Golang hurdles (extra chars to keep topic edit happen)

This so pisses me off. Guess I spend the next four weeks figuring out how to get golang set up correctly. This seems to be the biggest hurdle in using Golang.

cadayton@Popsu:~/go/example/hello69$ go mod init
go: cannot determine module path for source directory /home/cadayton/go/example/hello69 (outside GOPATH, module path must be specified)

Yes very first thing I want to do is have packages on the F’ing internet.

Example usage:
‘go mod init example.com/m’ to initialize a v0 or v1 module
‘go mod init example.com/m/v2’ to initialize a v2 module

Run ‘go help mod init’ for more information.

1 Like

So the below worked. I had to manual create the directories and then execute the ‘go mod init’ command from that directory.

My expectation was that ‘go mod init’ would be smart enough to know read my $GOPATH and determine that directory didn’t exist and create it for me and then place the go.mod file there.

Guess I need to lower my expectations.

cadayton@Popsu:~/go/example/hello69$ go mod init example/hello69
go: creating new go.mod: module example/hello69
cadayton@Popsu:~/go/example/hello69$ ls
cadayton@Popsu:~/go/example/hello69$ $GOPATH
bash: /home/cadayton/go: Is a directory

What does this mean? Are you trying to say that you are confused because the example usage includes a URL? You don’t have to use a URL. You can go mod init neverontheinternet if you want.

It would probably be more productive to read the manual / getting started guides. I’m not sure why you are expecting go mod init to read your $GOPATH and set and place a go.mod file there. Start here:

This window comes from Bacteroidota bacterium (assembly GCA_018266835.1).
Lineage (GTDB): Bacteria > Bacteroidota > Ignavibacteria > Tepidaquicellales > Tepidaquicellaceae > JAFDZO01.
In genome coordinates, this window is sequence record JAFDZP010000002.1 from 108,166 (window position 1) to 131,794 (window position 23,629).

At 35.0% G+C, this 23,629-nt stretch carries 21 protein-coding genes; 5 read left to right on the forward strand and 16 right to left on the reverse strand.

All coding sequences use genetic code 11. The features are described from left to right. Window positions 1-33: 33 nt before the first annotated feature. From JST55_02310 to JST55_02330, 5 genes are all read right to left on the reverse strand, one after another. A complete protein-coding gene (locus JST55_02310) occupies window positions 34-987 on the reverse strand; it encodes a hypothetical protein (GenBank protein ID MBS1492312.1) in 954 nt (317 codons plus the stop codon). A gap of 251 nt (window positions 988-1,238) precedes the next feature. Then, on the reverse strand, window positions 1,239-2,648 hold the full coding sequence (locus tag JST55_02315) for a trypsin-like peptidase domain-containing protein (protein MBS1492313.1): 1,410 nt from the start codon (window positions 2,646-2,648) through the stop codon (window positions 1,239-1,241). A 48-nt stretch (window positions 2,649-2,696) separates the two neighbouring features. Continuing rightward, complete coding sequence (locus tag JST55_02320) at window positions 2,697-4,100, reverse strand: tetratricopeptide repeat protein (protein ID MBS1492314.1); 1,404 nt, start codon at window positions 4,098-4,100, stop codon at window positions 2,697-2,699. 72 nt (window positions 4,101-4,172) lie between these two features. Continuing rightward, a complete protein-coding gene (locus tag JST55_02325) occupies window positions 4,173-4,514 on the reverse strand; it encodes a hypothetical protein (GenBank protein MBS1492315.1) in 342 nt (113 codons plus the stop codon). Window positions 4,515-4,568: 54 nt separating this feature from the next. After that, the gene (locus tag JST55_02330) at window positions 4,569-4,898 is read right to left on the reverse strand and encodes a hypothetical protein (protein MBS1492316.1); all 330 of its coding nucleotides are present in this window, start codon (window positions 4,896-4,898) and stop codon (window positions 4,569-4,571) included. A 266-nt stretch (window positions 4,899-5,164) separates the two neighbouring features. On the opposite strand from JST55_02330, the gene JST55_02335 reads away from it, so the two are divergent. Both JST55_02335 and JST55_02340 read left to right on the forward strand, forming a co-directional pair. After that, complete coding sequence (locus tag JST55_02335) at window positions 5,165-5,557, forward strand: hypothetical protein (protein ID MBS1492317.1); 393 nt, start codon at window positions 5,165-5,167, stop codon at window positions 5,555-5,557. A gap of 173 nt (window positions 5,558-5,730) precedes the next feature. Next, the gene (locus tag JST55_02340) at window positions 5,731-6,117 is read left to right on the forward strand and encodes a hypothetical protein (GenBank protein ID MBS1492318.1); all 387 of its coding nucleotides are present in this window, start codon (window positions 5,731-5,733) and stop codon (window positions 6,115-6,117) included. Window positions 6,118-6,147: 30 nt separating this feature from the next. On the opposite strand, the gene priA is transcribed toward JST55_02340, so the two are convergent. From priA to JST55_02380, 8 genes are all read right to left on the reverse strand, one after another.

A module is a collection of Go packages stored in a file tree with a go.mod file at its root. The go.mod file defines the module’s module path, which is also the import path used for the root directory, and its dependency requirements, which are the other modules needed for a successful build. Each dependency requirement is written as a module path and a specific semantic version.

As of Go 1.11, the go command enables the use of modules when the current directory or any parent directory has a go.mod, provided the directory is outside $GOPATH/src. (Inside $GOPATH/src, for compatibility, the go command still runs in the old GOPATH mode, even if a go.mod is found. See the go command documentation for details.) Starting in Go 1.13, module mode will be the default for all development.

What are you trying to do? It’s 2023 so you should probably not worry about $GOPATH and instead use go modules unless you have a specific reason (like working on a very old project; nearly everything has migrated to go modules these days). Why are you even worried about your $GOPATH?

There are a lot of other helpful getting started guides here:

You might want to specifically check this out:

If you have a specific problem/question, I’m sure people here (or on r/golang or the gopher discord server) would be happy to help you out.


Thanks for the references.

Just ranting out of frustration, I should know better. I’ll RFM.

Thanks, Again

I basically have this in my fingers for every new quick project:

cd ~/work
mkdir newproj
cd newproj
go mod init mymymynickname/thenewproj
vi main.go

If you have only one source-file, this works:

go run main.go

For multiple files:

go run main.go file2.go


go build

When including new imports in your source-file (e.g. from GitHub):

go mod tidy
1 Like

For a simple case where the files are in one folder, as of go v1.11, you can use this to run multiple as well:

go run .

I use that pretty frequently for simple use cases where I’m building programs to do one-off tasks that are more like I’m using go as a scripting language.

1 Like

Thanks for the pointer (no pun intended), Dean

This topic was automatically closed 90 days after the last reply. New replies are no longer allowed.